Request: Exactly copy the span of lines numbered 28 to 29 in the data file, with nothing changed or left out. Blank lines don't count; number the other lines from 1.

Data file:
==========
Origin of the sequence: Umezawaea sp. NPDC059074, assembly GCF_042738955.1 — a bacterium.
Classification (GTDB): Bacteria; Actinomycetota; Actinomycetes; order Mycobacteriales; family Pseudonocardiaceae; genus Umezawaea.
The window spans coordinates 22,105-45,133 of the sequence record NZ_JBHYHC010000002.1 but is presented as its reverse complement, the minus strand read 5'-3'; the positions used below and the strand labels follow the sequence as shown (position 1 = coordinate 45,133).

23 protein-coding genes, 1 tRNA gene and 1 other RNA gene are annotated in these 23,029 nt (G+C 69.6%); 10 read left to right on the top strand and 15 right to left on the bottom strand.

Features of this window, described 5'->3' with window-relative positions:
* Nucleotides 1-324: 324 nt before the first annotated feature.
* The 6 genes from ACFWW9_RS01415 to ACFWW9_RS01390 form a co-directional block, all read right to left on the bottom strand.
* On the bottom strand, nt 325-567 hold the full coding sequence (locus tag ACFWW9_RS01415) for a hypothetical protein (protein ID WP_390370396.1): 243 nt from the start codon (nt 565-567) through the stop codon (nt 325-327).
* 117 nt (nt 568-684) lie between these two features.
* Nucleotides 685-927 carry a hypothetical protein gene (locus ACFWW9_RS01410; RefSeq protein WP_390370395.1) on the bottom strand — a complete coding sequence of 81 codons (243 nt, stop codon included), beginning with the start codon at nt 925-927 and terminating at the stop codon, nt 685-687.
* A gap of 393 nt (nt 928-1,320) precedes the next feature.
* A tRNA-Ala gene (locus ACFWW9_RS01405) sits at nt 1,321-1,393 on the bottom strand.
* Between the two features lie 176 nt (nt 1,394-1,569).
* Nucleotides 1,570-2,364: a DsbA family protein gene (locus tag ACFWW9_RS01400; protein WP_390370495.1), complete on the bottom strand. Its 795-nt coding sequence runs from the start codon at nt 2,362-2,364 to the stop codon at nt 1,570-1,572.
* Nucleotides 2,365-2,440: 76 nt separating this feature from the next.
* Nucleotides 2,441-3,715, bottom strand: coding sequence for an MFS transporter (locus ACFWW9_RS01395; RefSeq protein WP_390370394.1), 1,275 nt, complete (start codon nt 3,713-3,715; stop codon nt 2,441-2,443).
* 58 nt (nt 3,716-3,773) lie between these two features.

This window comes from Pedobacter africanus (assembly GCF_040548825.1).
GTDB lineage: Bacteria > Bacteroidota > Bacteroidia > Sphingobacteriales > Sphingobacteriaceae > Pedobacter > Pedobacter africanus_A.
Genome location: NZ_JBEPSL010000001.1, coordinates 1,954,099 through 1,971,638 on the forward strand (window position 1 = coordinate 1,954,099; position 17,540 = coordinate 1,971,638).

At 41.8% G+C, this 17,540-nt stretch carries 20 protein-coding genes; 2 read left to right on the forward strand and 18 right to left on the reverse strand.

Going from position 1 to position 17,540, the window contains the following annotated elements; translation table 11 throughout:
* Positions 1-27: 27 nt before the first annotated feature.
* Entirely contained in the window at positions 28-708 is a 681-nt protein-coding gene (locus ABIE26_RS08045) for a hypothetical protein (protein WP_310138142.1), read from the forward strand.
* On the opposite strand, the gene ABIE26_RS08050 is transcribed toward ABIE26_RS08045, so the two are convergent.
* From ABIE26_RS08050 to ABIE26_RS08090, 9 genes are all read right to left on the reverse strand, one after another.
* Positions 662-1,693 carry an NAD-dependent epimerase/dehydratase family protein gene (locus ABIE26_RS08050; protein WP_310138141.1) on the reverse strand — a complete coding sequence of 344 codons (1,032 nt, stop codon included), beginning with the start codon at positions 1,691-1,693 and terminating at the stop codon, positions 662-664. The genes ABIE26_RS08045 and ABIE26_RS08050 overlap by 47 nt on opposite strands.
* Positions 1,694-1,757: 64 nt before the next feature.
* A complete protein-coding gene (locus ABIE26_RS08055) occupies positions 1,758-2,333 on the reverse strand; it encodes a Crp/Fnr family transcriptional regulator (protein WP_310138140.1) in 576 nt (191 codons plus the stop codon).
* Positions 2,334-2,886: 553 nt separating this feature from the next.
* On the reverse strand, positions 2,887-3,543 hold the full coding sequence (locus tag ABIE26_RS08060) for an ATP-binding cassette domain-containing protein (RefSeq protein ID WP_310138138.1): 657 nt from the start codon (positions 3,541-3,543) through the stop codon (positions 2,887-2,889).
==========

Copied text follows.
* Positions 1,694-1,757: 64 nt before the next feature.
* A complete protein-coding gene (locus ABIE26_RS08055) occupies positions 1,758-2,333 on the reverse strand; it encodes a Crp/Fnr family transcriptional regulator (protein WP_310138140.1) in 576 nt (191 codons plus the stop codon).